We've done some camping in the cold by necessity - this winter was tough in a lot of places - and our 2015 Unity TB handled it like a champ. Handles well in snow. The heater mats for our tanks run on 13V, a bunch of amps. We were told they won't last long on battery power. We usually winterize when we're headed into cold areas. One of the best "add on" we made was buying a cheap reflective windshield protector and putting it up behind the shades at night. This helps with the TB beds being close to the windows. We also use a small liquid filled space heater, as well as a small fan to help circulate the furnace heat from up front.
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Old 05-11-2015, 05:07 PM   #5
aljimenez
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Default Re: Winter Unity Experiences

We spent two days in the 20's in freezing rain in of all places Pensacola, Florida two winters ago. Since we did not expect this, we found out all the problems in our Serenity in this type of cold. Of course the outside water hose connection was frozen, in fact no water was flowing out of the water faucet. I brought the water hose into the RV and put it in the shower to thaw. I thought we'd have water from our fresh tank, but no such luck. Using hair dryer, went outside and heated up the water inlet and soon we had water from our fresh water tank. I then hair dried the faucet at the post and got it to thaw. After all this I thought I was through for awhile, at least. However I noticed the puddle in the shower from the thawing hose which meant the drain was frozen. I tried thawing it with the hair dryer, but it did not release until temps increased in a day.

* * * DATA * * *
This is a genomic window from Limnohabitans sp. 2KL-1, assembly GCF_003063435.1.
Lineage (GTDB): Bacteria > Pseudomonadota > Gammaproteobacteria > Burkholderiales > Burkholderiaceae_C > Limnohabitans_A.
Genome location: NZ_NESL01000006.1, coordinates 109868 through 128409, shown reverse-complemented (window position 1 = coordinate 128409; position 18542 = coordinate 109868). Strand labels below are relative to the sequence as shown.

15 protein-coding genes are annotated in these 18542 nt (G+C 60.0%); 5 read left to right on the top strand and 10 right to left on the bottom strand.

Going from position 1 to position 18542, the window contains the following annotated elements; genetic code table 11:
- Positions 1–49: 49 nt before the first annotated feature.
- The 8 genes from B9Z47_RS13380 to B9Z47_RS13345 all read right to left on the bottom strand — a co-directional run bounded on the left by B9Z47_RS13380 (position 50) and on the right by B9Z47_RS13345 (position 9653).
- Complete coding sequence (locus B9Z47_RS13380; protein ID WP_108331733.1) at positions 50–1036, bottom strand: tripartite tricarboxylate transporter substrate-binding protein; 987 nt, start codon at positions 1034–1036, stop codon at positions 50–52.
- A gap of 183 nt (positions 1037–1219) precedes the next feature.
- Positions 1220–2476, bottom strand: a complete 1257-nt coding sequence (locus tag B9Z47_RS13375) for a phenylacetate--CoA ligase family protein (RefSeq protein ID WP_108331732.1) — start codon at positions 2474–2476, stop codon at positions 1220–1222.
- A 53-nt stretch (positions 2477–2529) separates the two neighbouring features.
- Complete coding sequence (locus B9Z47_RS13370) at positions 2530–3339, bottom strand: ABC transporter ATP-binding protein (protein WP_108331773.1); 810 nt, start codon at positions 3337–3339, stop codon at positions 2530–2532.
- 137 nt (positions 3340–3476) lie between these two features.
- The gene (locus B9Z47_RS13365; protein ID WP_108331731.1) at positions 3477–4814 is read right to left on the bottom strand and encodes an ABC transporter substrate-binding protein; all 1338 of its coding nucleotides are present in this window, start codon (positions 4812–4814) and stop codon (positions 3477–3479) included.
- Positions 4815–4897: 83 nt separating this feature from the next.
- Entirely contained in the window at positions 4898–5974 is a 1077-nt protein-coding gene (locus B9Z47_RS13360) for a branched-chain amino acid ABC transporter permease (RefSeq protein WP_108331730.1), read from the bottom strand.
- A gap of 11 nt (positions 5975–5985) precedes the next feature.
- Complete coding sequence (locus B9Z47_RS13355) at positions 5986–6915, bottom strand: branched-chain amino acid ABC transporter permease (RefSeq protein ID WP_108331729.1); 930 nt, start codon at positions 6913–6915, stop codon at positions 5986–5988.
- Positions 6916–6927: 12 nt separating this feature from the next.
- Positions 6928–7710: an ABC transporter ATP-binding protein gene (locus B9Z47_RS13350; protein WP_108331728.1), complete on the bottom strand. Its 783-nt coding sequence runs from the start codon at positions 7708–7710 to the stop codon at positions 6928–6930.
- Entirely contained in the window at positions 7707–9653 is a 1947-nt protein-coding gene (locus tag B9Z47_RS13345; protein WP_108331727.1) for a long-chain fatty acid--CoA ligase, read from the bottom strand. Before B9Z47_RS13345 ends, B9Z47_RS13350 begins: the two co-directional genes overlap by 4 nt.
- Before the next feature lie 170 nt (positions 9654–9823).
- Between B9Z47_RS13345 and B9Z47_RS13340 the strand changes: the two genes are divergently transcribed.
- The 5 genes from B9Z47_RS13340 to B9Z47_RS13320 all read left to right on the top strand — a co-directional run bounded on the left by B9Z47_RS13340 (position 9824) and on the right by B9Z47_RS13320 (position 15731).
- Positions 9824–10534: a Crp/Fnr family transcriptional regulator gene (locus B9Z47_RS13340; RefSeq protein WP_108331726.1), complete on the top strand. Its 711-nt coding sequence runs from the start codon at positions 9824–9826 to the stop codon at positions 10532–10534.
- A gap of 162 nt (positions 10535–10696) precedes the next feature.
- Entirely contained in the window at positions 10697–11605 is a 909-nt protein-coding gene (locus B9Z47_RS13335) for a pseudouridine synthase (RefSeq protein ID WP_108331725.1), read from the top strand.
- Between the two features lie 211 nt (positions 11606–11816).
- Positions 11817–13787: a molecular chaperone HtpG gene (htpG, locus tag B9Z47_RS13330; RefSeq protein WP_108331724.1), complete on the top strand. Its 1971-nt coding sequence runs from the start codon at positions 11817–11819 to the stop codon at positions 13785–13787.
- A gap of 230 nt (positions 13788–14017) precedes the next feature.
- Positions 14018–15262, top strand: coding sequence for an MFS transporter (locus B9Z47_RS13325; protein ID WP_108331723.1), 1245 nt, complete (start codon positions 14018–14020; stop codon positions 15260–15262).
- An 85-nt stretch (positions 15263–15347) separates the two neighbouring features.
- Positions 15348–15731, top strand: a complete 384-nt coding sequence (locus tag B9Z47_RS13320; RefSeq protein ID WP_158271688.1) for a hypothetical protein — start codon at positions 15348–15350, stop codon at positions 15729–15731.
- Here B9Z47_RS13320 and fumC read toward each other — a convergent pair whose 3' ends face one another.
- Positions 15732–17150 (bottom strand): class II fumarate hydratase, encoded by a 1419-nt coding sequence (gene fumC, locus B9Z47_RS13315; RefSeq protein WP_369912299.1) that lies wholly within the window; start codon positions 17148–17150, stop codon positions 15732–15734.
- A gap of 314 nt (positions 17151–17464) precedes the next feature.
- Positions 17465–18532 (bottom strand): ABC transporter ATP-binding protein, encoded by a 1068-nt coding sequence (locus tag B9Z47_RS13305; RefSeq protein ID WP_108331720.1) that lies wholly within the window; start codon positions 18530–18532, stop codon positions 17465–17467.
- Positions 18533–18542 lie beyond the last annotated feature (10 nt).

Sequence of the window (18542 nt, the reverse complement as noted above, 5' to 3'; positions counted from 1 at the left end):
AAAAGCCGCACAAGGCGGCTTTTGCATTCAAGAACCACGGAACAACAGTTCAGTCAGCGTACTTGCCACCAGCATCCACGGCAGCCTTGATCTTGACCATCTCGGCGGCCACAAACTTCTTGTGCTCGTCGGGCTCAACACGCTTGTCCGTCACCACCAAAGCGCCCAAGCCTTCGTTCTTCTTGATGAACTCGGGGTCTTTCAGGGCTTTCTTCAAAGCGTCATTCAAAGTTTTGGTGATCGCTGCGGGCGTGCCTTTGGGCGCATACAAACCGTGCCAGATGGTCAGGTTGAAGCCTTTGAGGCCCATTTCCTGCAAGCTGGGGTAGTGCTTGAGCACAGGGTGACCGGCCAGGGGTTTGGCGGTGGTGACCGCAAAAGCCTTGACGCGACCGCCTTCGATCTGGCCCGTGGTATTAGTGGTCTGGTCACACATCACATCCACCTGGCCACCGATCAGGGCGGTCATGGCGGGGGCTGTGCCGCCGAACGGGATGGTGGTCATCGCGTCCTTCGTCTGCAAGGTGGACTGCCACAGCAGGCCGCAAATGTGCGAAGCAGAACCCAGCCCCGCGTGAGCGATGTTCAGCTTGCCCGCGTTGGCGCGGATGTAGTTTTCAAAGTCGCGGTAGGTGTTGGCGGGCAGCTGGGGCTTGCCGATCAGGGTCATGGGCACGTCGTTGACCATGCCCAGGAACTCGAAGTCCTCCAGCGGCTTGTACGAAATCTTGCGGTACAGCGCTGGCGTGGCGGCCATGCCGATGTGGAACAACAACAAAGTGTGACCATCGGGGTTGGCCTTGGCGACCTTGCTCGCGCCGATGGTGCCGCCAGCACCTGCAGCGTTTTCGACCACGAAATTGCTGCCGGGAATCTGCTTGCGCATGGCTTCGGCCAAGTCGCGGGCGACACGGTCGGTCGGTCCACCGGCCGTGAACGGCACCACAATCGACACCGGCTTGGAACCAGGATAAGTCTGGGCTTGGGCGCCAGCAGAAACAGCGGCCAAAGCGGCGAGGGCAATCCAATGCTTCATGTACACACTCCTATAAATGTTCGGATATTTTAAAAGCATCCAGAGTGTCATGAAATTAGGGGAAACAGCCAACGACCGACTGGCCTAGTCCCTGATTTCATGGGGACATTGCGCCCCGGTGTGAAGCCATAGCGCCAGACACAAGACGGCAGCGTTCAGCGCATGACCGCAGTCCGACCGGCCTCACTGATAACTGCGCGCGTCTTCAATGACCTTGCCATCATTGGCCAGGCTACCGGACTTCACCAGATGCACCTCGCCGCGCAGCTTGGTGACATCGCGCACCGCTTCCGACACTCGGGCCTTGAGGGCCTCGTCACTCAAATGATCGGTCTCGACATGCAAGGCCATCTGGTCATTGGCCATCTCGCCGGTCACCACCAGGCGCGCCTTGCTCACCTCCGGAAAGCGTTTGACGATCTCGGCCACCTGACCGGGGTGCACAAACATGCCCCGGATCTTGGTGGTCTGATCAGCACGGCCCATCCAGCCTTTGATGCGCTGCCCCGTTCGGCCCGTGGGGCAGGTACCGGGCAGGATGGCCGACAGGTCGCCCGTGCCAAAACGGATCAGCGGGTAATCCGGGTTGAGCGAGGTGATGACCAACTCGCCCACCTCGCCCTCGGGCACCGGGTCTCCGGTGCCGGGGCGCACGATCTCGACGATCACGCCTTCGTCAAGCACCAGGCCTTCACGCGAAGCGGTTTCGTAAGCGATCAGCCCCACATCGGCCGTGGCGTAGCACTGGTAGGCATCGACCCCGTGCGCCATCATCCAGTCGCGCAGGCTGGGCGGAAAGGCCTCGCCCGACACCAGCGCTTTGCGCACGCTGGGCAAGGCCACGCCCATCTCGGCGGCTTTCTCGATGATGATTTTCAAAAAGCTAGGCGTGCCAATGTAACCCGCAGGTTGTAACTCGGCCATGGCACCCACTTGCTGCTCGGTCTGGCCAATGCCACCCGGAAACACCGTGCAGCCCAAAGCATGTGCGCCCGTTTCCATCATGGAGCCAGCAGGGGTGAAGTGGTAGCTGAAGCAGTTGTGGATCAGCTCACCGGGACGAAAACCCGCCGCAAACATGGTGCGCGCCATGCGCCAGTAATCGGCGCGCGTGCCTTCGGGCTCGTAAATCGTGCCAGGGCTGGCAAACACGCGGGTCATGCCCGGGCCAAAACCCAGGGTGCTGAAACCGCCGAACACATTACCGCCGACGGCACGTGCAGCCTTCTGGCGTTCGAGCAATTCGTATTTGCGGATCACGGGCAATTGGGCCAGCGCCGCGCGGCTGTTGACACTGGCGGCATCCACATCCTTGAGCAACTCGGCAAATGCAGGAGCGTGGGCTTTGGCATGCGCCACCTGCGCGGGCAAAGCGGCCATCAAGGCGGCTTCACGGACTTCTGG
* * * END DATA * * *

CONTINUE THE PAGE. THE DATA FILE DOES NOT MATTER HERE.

After getting home, I worked under my rig to insulate the shower drain so it does not happen again. I have also added insulation cover to all the water lines under the rig. I also have insulation to place on the water inlet when I know it's going to be cold. I think I feel confident now that we can stay down to around 20 degrees OK... Al
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Old 05-11-2015, 09:15 PM   #6
Chip D
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Default Re: Winter Unity Experiences

Quote:
Originally Posted by aljimenez View Post
We spent two days in the 20's in freezing rain in of all places Pensacola, Florida two winters ago. Since we did not expect this, we found out all the problems in our Serenity in this type of cold. Of course the outside water hose connection was frozen, in fact no water was flowing out of the water faucet. I brought the water hose into the RV and put it in the shower to thaw. I thought we'd have water from our fresh tank, but no such luck. Using hair dryer, went outside and heated up the water inlet and soon we had water from our fresh water tank. I then hair dried the faucet at the post and got it to thaw. After all this I thought I was through for awhile, at least. However I noticed the puddle in the shower from the thawing hose which meant the drain was frozen. I tried thawing it with the hair dryer, but it did not release until temps increased in a day.